Is VA Choosing Corrupt Contractor Over Veterans?

From founder and VCS Staff member


The Department of Veterans Affairs’ (VA) recent response to allegations of its back door dealings to avoid hiring veterans was nothing short of embarrassing. It was like watching the bully who used to beat you up in kindergarten gets bounced out of the spelling bee during the first round.

What started as a point and counterpoint battle between a union and the government uncovered much more with a little patience and an internet connection.

Here, we have the union representing public employees calling the VA on the carpet for outsourcing government jobs. In their press release, the American Federation of Government Employees (AFGE) claimed, “VA Violates Federal Law by Illegally Outsourcing Government Jobs.” The release correctly pointed out that the VA did award ACS Government Solutions a contract worth over $45 million dollars.

AFGE alleges the contract will allow the VA to avoid hiring new workers to manage the enormous 1.3 million claims backlog. Instead, ACS will manage the backlog with its call centers.

Under Secretary Allison Hickey

In response, VA Under Secretary Allison A. Hickey chose a DC rhetorical favorite – speak out of both sides of your mouth.

In her interview with Federal Computer Week,Hickey stated that the VA failed to perform a cost-benefit analysis, as required by law. But, she insisted that doing so was OK in this instance. She went on to claim ACS workers are not replacing federal workers; ACS is merely going to perform the same tasks the VA is supposed to perform by hiring its own workers.

Specifically, ACS will be “supporting the Veterans Benefits Administration (VBA) by providing cases ready for decision by VBA employees.” This means ACS will take over evidence gathering from disabled veterans, a job previously the sole responsibility of the VA.

The VA’s explanation proved inadequate to some. Patrick Bellon, Executive Director of Veterans for Common Sense had this to say, “This situation must be addressed immediately and the appropriate actions taken without delay. The VA’s cavalier and tone-deaf explanation up until this point only adds insult to injury.”

Immediately after reading the headlines I began to do my own research. The point and counter point discussion, after all, affects me directly as a disabled veteran with a pending claim at the VA.

A quick Google search revealed that the contractor mentioned is actually Affiliated Computer Services, a Xerox Company, as of 2010. Prior to the merger, ACS was led by CEO Lynn Blodgett, a 2009 inductee into the International Association of Outsourcing Professionals’ Hall of Fame. On Xerox’s website, it touts ACS as the “world’s largest diversified business process outsourcing (BPO)” company.

This struck me as curious. The largest outsourcing company with the Hall of Fame of BPO was hired to not “outsource” VA jobs, according to the VA? Maybe they were just hired to clean the bathrooms. No one wants those jobs anyway.

To get the inside scoop, I called Marilyn Park, legislative representative for AFGE. To Park, Hickey’s statements were delusional, “To me, its as if the VA is saying, ‘We are above the law.’ They just do what they want, when they want to.” To Park, the VA is doing exactly what the contract says it is doing, outsourcing VA tasks that VA employees are supposed to do. My research suggested the same conclusion:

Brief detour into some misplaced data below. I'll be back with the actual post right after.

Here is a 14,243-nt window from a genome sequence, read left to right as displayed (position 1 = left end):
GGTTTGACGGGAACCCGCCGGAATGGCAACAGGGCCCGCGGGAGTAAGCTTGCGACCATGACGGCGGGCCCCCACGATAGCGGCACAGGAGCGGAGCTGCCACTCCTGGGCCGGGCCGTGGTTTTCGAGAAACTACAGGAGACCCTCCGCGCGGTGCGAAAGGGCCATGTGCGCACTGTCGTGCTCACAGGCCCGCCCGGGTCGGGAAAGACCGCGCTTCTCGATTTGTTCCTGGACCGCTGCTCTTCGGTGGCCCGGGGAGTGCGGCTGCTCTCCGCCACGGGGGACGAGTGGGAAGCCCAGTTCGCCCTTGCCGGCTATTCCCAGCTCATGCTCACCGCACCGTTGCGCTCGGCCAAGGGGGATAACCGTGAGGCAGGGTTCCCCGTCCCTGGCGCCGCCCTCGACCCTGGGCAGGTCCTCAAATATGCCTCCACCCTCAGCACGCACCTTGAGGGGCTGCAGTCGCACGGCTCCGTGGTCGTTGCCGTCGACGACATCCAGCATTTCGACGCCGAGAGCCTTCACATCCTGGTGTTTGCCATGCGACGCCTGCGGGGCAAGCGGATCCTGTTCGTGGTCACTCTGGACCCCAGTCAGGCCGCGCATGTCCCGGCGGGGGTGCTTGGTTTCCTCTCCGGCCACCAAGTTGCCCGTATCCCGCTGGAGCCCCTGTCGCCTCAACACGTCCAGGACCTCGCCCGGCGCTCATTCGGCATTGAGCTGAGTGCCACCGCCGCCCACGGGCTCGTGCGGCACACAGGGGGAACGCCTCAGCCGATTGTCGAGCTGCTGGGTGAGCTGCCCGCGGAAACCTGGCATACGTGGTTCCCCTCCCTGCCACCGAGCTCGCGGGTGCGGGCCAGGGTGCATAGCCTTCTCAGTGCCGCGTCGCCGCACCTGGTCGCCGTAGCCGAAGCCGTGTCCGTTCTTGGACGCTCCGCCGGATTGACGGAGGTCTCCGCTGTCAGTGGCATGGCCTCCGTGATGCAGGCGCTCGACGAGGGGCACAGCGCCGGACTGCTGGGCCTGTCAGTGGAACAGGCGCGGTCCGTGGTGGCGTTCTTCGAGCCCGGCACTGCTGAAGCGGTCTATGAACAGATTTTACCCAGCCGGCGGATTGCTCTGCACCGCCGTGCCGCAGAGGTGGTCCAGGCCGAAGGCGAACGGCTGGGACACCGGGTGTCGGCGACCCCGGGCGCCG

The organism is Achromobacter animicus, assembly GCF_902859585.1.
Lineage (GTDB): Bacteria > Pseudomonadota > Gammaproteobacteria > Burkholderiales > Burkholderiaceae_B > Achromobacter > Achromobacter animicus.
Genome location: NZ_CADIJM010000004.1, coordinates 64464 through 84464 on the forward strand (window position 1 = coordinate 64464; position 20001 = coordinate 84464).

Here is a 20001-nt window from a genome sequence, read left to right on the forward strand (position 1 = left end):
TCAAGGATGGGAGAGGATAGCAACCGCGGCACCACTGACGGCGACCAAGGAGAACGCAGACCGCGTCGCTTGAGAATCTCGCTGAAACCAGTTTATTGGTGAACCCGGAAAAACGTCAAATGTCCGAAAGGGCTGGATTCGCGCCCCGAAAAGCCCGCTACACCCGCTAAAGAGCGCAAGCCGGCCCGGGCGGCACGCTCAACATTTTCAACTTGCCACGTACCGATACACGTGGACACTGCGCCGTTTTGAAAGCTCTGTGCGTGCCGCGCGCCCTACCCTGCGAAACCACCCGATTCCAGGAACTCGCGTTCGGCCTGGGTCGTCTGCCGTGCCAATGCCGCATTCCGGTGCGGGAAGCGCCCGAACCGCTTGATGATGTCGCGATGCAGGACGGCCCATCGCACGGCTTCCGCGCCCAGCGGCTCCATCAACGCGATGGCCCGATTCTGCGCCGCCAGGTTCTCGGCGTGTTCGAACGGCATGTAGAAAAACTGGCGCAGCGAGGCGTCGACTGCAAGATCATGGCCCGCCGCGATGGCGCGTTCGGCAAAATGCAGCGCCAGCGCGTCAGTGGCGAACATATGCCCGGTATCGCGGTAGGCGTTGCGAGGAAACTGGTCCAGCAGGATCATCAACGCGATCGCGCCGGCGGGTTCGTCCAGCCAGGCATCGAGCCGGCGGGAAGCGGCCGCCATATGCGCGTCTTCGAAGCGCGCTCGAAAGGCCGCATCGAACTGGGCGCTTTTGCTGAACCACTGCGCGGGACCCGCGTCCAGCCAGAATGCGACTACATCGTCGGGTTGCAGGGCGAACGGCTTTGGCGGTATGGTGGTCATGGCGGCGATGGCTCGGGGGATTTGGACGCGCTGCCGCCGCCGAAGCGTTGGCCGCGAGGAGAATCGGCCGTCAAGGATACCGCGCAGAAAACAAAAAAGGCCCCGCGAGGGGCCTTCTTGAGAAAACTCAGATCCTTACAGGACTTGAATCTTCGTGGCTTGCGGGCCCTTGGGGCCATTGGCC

“The VA contracted with the largest outsourcing company in the world, Affiliated Computer Services, a Xerox company, to manage the disability claims backlog instead of hiring new workers. Period.”

This is where the rabbit hole begins. The contract itself is publically available, but logs in at over 200 pages in multiple attachments, addendums, and changes. It is virtually unreadable in its current format. ACS refused to comment, referring us to the VBA. Meanwhile, the VA did not provide any insight beyond Hickey’s comments.

Despite these setbacks, what I learned shocked even Park and her team. AFGE knew ACS did some kind of outsourcing, but they did not know that it’s a company mired in scandals ranging from enormous golden parachutes to class action lawsuits from welfare recipients.

Research Into Affiliated Computer Services

Here is what I found, where our tax dollars are going, and why you should care.

Straight off, we know this far that ACS is owned by Xerox. Xerox paid $6 billion for the company in 2009. The company is the largest outsourcing firm in the world.

ACS was based in Dallas and originally founded by insurance man Jack Murphy, around 1968. At that time, Murphy founded numerous other companies, which later would serve as the bedrock for converting medical paper documents into electronic files.

Darwin Deason: 397 in “The Forbes 400 Riches People In America”

By 1988, now billionaire Darwin Deason controlled ACS and changed its name from Affiliated Computer Systems. While the acronym was the same, he changed the “S” in ACS from Systems to Services. ACS was then incorporated under the new name Affiliated Computer Services. The reason for the change is unknown.

By then, ACS started what looks like the starting point for privatization of public welfare programs by putting food stamp and child support payments onto credit cards.

Fast-forward 20 years and a couple Enron level scandals later. ACS became a multi-billion dollar company with 40 percent of its business coming from government contracts, and ultimately your tax dollars.

With numerous key players on its Board of Directors and high-level executives from Booz Allen Hamilton, International Business Machines (IBM) and Citigroup, ACS was poised to privatize the entire US social assistance and welfare. This included Medicaid, Social Security, Welfare, and now Veteran Disability Benefits.

Indiana & the IBM – ACS Coalition

In 2007, Indiana’s management of the claims process was underfunded and backlogged, causing politicians to look elsewhere for solutions. In response, ACS formed a coalition with IBM to improve Indiana’s Social Security and Welfare programs, a contract worth $1.1 billion.

Accenture previously failed to successfully privatize similar systems in Texas, but Indiana hoped ACS and IBM would have learned from those mistakes. This was despite reports that ACS had numerous problems in other states fulfilling smaller contracts.

Unfortunately for Indiana, their gamble did not result in greater efficiencies and cost savings as promised by the ACS – IBM Coalition.  News headlines indicate that history repeated itself: “Indiana’s bumpy road to privatization;” “Failed IBM deal could cost millions;” “Former ACS workers highlight call center problems.”

From 2007 to 2011, ACS, IBM and a few other contractors made the situation go from bad to worse. Problems ranged from allegations of inappropriate use of private citizen information to completely disrupting Indiana’s social systems.